Open Climate Fix is a new non-profit research and development lab, totally focused on reducing greenhouse gas emissions as rapidly as possible. Every part of the organisation is designed to maximise climate impact, such as our open and collaborative approach, our rapid prototyping, and our attention on finding scalable & practical solutions.
By using an open-source approach, we can draw upon a much larger pool of knowledge and skills than any individual company, so combining existing islands of knowledge and accelerating progress. Our approach will be to:
Search for ML (Machine Learning) problems where, if we solve a well-defined ML task, then there's likely to be a large climate impact. Then, for each of these challenges, we'll:
Collate & release data, and write software tools to make it super-easy for people to consume this data.
Run a collaborative 'global research project' where everyone from 16-year-olds to PhD students to corporate research labs can help solve the ML task (and, over the last 6 weeks, I've received over 300 emails from people who'd love to get involved).
Once the community has developed good solutions, help to put those into production, so we can be reducing emissions ASAP.
Our first area of focus: Solar Photovoltaics
Solar PV (Photovoltaics) is the largest source of uncertainty in electricity system operators’ forecasts. If a dark cloud moves across the sky, the grid can be taken by surprise and lose hundreds of megawatts of PV generation within minutes. This lost PV generation must be replaced immediately. But thermal generators take hours to spin-up from cold. The end result is that, whenever the sun is shining, the grid keeps lots of spinning-reserve online: mostly gas turbines, which are kept idling, but not generating electricity. This is expensive and carbon intensive.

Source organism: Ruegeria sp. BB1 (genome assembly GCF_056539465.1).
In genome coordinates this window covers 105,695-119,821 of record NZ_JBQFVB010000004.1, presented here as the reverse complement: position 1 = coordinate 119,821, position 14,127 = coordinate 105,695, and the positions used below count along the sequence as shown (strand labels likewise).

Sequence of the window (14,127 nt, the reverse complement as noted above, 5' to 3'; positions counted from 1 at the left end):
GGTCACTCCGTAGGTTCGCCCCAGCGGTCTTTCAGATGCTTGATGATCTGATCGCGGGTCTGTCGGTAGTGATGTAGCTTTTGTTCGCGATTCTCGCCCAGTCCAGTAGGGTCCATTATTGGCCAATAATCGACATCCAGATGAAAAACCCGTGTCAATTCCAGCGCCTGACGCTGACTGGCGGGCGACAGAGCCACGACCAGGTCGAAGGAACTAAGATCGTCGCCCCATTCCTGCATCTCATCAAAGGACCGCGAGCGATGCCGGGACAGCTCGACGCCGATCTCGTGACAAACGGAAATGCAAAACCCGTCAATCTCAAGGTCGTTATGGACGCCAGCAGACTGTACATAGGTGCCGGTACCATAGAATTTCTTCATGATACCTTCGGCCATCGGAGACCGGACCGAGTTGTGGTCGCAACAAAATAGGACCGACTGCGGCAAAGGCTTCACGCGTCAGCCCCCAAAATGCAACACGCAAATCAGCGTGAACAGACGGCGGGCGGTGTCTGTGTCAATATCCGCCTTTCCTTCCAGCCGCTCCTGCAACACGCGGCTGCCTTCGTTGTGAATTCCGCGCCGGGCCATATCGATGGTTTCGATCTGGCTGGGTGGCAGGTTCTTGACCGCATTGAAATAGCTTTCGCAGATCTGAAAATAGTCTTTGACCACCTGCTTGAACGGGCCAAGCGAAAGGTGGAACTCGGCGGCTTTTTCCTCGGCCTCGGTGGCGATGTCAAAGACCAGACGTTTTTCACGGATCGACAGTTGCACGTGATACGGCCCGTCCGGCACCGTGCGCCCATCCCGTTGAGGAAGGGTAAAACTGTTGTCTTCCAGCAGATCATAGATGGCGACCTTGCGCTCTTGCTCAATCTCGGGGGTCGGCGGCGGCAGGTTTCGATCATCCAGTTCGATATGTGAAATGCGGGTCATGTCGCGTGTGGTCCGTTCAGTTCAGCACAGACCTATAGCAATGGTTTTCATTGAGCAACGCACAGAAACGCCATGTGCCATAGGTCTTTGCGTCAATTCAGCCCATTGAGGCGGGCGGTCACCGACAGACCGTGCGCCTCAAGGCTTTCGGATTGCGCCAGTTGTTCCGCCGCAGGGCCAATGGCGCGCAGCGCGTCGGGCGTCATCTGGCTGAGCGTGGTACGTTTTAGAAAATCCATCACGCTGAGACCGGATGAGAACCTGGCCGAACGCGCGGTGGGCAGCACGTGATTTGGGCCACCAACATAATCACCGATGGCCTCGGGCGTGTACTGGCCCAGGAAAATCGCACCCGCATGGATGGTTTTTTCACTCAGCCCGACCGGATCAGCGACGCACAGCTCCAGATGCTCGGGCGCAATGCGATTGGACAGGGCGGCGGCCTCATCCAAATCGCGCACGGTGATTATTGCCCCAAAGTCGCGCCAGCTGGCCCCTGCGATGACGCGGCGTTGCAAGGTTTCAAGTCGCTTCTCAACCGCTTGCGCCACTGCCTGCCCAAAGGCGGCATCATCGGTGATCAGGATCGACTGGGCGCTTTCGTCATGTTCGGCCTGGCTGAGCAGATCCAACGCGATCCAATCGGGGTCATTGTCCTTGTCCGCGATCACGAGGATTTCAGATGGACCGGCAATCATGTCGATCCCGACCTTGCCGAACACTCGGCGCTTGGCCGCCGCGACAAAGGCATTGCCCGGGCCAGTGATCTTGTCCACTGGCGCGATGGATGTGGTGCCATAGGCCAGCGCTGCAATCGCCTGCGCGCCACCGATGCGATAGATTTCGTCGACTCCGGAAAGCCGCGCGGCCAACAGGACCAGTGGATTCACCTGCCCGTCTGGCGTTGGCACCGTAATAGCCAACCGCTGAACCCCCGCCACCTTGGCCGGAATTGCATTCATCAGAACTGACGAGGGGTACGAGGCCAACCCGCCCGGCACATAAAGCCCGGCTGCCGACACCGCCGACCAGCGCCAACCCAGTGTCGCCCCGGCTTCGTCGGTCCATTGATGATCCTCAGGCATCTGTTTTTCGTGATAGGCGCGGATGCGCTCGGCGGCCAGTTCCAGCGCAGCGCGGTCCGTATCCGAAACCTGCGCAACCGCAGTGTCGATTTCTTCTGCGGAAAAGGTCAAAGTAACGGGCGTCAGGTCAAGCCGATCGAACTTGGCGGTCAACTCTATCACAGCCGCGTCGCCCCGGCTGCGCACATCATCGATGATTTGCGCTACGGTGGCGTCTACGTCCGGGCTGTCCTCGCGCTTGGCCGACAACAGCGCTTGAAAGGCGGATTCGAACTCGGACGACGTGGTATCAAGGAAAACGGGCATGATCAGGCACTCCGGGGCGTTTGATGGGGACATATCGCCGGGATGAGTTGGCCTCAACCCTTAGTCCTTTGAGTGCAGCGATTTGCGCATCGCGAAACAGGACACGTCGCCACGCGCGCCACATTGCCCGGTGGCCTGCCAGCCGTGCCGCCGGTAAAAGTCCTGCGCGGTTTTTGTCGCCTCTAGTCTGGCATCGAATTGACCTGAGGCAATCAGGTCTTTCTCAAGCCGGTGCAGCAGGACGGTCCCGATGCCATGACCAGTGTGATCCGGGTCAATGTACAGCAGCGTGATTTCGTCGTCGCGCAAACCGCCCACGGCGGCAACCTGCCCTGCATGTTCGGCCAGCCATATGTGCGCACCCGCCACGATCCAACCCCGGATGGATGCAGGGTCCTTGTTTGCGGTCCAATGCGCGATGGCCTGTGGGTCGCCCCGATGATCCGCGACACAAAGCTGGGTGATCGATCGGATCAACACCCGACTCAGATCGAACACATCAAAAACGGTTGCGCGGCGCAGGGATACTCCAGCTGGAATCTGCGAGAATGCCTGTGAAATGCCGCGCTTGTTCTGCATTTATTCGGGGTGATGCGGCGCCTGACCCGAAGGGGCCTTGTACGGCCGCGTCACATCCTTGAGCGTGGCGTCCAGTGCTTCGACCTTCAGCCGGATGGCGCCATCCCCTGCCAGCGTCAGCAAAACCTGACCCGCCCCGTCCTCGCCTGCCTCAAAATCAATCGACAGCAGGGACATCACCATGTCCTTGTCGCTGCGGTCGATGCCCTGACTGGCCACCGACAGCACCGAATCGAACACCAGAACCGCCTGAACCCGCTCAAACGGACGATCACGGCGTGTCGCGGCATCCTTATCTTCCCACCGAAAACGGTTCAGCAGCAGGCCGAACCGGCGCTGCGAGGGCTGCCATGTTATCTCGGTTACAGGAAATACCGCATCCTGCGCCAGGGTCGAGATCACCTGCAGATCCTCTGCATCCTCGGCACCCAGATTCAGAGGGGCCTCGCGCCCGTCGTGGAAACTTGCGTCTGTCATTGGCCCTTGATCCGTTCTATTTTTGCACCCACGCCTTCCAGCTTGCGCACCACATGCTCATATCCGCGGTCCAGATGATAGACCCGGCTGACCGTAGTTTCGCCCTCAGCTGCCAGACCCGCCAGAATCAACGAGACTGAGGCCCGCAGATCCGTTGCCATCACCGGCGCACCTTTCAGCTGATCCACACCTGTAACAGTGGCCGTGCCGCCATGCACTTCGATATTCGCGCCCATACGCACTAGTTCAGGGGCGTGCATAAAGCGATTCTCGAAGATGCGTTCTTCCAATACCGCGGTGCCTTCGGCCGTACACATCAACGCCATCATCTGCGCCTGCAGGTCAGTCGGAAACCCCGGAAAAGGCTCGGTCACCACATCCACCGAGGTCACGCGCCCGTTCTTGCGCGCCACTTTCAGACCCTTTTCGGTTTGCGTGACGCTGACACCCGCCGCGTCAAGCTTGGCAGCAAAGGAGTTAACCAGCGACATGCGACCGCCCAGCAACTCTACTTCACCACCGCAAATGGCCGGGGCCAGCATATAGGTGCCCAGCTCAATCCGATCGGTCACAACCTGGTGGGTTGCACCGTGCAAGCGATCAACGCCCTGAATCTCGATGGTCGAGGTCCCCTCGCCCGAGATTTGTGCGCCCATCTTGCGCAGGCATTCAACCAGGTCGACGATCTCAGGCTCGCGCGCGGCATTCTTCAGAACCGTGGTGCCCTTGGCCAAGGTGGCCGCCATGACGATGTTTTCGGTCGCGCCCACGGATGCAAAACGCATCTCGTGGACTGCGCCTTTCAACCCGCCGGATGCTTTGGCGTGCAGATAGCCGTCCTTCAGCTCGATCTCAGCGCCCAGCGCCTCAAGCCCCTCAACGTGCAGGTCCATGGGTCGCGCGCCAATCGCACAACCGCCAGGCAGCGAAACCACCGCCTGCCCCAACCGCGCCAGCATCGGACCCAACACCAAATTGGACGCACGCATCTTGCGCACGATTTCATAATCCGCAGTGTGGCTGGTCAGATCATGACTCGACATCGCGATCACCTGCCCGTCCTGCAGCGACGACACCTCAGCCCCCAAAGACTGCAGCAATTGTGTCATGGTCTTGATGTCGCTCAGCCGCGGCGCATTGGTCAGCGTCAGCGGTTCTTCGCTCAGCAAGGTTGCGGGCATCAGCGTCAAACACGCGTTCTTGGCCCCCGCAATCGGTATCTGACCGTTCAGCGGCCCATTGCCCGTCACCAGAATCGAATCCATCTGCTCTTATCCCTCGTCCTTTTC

The grid would require less spinning reserve if they had better PV forecasts for the next few hours. That is, better PV forecasts would reduce carbon emissions, and save money. In the UK, better PV forecasts should save £1-10 million per year (Taylor et al, 2016), and about 100,000 tonnes of CO2 per year. Scaled up globally, the carbon savings should be of the order of tens of millions of tonnes per year.
Solar PV 'nowcasting' (forecasting a few hours ahead)
We plan to build better PV nowcasts by tracking clouds from satellite images, and ‘rolling’ those images forwards in time using a combination of conventional numerical weather predictions, and machine learning.
We’ll use all available information about the winds at each cloud’s altitude, and teach our machine learning model how clouds ‘evolve’ over time.
We are excited to apply an open-science approach to the nascent area of PV forecasting to achieve a step-change improvement in forecasting accuracy, and hence to help fix climate change.
Solar PV mapping
We'd like to support the OpenStreetMap community to map the location of the world's PV panels in OpenStreetMap. (OpenSteetMap is like the Wikipedia of maps: anyone can edit the database.) We plan to use a combination of machine learning and the wisdom of the crowd to locate PV panels.
Jack Kelly is terrified by climate change and is determined to do everything in his power to reduce emissions, and so he has been applying machine learning to climate change mitigation for about ten years.
Jack left Google DeepMind in December 2018 to build Open Climate Fix. At DeepMind, Jack worked as a research engineer working on using neural networks to predict wind power.
Prior to DeepMind, Jack did a PhD and postdoc at Imperial College London on electricity disaggregation. During his academic work, Jack collected and released the UK’s largest dataset of domestic appliance-level electricity consumption, he was the first to apply deep learning to disaggregation, and he was co-founder and one of three lead developers on the most popular open-source framework for electricity disaggregation.
Dan Travers has moved to part time in his role as Senior Vice President of Product Management in financial markets software in order to work on solar energy forecasting in which he is currently a part-time PhD student at University of Sheffield.
Dan has 20 years of experience working in data analysis and analytic software engineering for energy and derivative markets trading and risk management, and now has a passion for using his vast experience to help to mitigate climate change.
Dan previously worked in an electricity trading and supply firm in Australia and has a Masters in Mathematics.
Check Jack Kelly's twitter feed and blog for updates.